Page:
After some tweaks, the village has crafted a budget that, if all goes according to plan, will leave it slightly ahead at the end of fiscal year 2012, which began on May 1.

Considering the times, that’s no mean accomplishment.

The $21.8-million budget will leave the village with a roughly $140,000 surplus on April 30, 2012. But, if it snows too much next winter, the village could just as easily run a deficit. That’s the razor’s edge of budgeting in tough times.

“Essentially, this is a balanced budget and no more,” said Village Administrator Tim Gillian, at last week’s meeting. Gillian’s assessment is an accurate one: there’s not a whole lot of wiggle room here, so the village has to be very careful about how it spends its money. He appears to be aware of that and so too, do the board members.

Commissioner Mark Hosty said that, at this point, the budget is a “map.” He said that, based on what revenue actually comes in, the village will need to adjust its spending to match. He was explaining the budget process to newly elected Commissioner Chris Harris, in response to Harris’ showering both Gillian and Mayor Anthony Calderone with questions about various sums of money requested in a number of line items.

Hosty’s explanation was a good one, and our hat goes off to Harris for asking both the mayor and the village administrator to explain why certain sums of money were requested.

For a little while it looked like the village board was actually having a healthy conversation with regard to how it plans to spend public money. But, like so many times before, things quickly took a turn for the worse.

Harris has already made a name for himself by going out of his way to publicly question Calderone and his loyalists, which, in the case of last week’s meeting, included Gillian. Harris is a rookie and has a lot of questions (some of them scathing, at times); Calderone should welcome his inquisitiveness and do his best to familiarize the new board member with the process of governing. But, Harris should lay off the theatrics (something Calderone is no stranger to).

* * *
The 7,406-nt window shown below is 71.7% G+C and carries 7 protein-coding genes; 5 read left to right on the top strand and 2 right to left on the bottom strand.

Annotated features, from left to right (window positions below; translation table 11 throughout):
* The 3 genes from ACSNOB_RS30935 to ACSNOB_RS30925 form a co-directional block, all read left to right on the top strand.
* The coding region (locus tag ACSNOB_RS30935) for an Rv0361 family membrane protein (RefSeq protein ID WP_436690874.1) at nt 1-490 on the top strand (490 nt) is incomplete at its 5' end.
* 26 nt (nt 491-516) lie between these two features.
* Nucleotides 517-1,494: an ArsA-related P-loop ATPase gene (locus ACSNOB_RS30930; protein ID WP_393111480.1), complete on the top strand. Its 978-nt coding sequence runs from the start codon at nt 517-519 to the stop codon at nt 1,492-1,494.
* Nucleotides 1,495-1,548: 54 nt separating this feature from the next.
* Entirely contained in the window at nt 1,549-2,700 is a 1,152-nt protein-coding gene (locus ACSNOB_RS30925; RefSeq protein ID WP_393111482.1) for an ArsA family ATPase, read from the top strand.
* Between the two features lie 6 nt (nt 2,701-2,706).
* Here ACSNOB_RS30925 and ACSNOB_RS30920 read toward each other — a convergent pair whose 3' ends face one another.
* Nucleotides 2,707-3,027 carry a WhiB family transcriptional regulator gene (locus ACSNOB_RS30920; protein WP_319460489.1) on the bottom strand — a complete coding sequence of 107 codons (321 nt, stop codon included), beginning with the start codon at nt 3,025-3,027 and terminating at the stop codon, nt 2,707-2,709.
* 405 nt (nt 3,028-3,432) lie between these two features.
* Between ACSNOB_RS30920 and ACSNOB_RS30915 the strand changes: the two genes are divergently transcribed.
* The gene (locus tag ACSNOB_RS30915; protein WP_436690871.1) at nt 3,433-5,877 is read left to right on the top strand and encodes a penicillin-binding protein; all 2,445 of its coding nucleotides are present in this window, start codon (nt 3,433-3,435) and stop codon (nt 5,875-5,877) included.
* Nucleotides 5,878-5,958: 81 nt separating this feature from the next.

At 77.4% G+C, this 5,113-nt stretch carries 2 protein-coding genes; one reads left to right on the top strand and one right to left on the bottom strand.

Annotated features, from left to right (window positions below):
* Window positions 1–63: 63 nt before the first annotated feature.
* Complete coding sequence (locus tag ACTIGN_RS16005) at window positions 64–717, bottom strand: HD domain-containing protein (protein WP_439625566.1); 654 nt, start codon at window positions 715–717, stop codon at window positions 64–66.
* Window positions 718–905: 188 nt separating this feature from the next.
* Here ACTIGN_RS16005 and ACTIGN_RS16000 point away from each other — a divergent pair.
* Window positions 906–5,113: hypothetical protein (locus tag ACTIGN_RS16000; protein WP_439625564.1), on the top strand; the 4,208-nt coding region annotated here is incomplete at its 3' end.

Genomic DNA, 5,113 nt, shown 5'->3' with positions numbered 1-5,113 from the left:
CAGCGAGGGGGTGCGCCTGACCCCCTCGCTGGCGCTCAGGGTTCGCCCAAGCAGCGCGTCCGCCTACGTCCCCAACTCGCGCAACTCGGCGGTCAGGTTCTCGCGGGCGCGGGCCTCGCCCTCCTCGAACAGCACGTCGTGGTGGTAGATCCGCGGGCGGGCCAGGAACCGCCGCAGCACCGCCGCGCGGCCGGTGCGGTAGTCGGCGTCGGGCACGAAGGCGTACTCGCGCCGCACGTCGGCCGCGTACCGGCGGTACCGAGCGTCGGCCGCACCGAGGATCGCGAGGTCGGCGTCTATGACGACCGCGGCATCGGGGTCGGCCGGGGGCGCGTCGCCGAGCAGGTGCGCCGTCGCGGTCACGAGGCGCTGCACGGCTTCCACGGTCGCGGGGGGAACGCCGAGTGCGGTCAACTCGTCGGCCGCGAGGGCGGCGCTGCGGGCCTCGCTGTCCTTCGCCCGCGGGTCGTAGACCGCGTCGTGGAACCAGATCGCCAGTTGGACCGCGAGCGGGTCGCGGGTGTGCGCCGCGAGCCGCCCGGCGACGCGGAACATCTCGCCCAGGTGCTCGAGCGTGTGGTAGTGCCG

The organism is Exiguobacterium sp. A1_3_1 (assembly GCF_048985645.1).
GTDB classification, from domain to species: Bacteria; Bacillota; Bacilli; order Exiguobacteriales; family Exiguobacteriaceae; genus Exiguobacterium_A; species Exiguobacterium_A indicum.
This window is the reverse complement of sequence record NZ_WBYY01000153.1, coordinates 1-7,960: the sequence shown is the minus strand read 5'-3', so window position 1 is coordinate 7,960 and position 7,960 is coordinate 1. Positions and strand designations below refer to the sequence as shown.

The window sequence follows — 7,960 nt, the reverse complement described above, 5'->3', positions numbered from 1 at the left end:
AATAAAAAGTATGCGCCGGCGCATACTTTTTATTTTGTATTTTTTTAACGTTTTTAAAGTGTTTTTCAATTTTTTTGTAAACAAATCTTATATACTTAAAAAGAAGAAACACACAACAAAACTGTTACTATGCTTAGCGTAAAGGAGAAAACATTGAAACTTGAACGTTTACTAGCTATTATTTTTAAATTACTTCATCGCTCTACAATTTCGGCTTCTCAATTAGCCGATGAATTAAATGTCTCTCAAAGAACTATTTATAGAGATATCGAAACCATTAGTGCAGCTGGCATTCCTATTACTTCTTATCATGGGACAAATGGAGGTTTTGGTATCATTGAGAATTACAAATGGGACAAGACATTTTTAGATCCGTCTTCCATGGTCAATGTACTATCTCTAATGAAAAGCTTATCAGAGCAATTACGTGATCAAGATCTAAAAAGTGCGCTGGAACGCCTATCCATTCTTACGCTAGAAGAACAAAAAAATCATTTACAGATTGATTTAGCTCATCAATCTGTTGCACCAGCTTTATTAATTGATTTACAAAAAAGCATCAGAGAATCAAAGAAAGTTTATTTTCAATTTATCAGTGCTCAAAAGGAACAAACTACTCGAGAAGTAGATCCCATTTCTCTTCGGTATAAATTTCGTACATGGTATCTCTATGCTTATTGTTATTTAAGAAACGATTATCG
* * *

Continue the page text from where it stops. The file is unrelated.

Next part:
Last week, Harris noted he was the only one with questions. Yes, but the other commissioners were not peppering Gillian to explain why $8,500 was budgeted for dog-park maintenance. That’s .04 percent of the budget. Pick your battles, Commissioner.

So, fighting eventually erupted between Harris and Calderone; and Hosty eventually got into the mix and slammed Commissioner Rory Hoskins, who, lately, he seems fond of publicly challenging.

It’s great that the village appears to be budgeting responsibly in these dire times, but last week’s meeting was troubling for a few reasons.

The exclusiveness and divisiveness has gotten way out of hand. Calderone’s VIP club, of which Hosty is a long-time member and which now includes freshman board member Tom Mannix does not appear remotely accessible to the other two board members.

With a budget surplus so slim there is little margin for error. Now, more than ever, is when the council needs to be working together to closely discuss ways to operate and spend as efficiently as possible.

If last week’s budget hearing is any indication of how the board will function during FY’12, and for the next four years, there is serious cause for concern.